The Eyre Affair, by Jasper Fforde

>> Wednesday, April 28, 2004

When I read the review of The Eyre Affair, by Jasper Fforde many months ago, I knew I had to read it. It took a long time, but I was finally able to get my hands on a copy.

In Jasper Fforde's Great Britain, circa 1985, time travel is routine, cloning is a reality (dodos are the resurrected pet of choice), and literature is taken very, very seriously. England is a virtual police state where an aunt can get lost (literally) in a Wordsworth poem and forging Byronic verse is a punishable offense. All this is business as usual for Thursday Next, renowned Special Operative in literary detection. But when someone begins kidnapping characters from works of literature and plucks Jane Eyre from the pages of Brontë's novel, Thursday is faced with the challenge of her career.
This was a very, very clever book, set in one of the most fascinating alternate worlds I've ever read. A B.

The world-building is The Eyre Affair's strongest point. Thursday Next's 1985 England is chock-full of little details that made me smile and wonder at the author's wonderful imagination, even if I just know I must have caught maybe half of the references. The setting was just so much fun that it reminded me of the Harry Potter books, in that sense.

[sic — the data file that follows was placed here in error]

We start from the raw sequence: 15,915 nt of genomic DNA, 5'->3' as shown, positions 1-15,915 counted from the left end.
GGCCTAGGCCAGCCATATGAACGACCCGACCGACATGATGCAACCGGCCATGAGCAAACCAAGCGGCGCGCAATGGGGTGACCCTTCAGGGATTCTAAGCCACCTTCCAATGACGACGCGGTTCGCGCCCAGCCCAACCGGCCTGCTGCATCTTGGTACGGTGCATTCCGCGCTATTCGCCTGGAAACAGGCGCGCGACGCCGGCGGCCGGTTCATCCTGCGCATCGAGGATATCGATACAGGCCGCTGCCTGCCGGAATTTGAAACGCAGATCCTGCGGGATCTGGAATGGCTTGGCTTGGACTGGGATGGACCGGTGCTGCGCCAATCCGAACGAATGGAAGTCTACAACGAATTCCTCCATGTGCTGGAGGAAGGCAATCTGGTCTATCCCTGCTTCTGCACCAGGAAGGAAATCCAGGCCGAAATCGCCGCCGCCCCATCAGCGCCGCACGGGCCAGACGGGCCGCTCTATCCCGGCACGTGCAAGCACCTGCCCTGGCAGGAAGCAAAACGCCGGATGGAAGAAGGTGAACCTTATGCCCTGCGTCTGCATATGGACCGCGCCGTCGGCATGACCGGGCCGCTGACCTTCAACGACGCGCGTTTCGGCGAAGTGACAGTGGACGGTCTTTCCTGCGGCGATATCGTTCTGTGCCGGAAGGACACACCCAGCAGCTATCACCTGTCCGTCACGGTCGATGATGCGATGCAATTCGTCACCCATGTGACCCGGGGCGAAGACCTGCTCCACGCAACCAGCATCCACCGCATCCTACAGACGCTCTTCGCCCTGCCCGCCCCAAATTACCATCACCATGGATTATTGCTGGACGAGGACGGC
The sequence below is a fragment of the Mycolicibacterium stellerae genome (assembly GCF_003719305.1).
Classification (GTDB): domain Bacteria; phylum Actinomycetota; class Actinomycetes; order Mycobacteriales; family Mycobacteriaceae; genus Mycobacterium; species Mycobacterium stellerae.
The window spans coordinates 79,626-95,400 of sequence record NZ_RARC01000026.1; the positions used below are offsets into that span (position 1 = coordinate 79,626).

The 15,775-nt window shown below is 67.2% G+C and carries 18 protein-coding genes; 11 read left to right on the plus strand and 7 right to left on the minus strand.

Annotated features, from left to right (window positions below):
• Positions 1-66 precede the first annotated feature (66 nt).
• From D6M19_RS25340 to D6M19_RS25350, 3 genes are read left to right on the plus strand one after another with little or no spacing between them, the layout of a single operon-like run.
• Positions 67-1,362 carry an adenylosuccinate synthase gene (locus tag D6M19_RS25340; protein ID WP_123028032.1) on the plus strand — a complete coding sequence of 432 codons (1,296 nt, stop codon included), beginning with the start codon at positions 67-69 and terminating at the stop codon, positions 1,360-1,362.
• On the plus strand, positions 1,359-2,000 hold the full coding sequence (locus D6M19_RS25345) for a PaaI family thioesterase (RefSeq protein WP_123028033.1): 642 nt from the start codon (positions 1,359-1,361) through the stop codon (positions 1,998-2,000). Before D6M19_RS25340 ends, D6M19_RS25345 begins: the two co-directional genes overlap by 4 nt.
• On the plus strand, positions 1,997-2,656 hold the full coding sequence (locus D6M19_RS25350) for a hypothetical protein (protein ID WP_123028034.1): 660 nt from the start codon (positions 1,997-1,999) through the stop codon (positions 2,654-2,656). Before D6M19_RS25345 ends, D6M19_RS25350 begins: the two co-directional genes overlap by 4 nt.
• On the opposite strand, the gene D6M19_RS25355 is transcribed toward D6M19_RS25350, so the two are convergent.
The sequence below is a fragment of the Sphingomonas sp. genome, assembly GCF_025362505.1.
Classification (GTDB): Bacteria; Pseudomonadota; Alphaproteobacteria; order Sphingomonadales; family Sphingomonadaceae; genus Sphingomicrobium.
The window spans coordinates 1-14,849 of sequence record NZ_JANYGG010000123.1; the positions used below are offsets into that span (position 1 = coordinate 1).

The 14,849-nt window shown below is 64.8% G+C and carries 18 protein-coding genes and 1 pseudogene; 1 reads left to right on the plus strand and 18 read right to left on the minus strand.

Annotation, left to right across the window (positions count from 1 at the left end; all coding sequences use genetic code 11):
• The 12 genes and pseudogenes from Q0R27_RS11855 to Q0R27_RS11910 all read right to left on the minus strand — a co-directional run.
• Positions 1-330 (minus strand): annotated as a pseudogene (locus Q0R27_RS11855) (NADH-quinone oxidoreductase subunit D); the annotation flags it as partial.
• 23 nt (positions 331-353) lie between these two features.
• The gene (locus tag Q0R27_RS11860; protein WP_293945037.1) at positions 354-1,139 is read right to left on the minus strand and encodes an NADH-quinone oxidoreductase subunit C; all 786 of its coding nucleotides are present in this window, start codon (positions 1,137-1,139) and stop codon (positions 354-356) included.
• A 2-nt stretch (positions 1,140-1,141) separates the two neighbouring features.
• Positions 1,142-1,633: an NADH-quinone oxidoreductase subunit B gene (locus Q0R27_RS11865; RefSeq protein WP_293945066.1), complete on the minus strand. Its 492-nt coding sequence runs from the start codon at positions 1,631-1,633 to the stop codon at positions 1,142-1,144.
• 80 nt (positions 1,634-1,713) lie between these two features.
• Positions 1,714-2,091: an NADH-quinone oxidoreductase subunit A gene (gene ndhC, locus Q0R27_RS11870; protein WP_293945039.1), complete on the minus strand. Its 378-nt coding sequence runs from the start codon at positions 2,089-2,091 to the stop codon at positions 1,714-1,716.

Unfortunately, unlike those books, where TEA didn't succeed as well was in the storytelling and in making the characters ring completely true. Here, I saw the story mostly as a pretext to be in the world Fforde created. I didn't close the book feeling emotionally satisfied by the story, mostly because I didn't really care about these people, they weren't real to me.

Still, to be completely sincere, I was amused and entertained enough for my experience with the book to be overwhelmingly positive.


Post a Comment

Blog template by

Back to TOP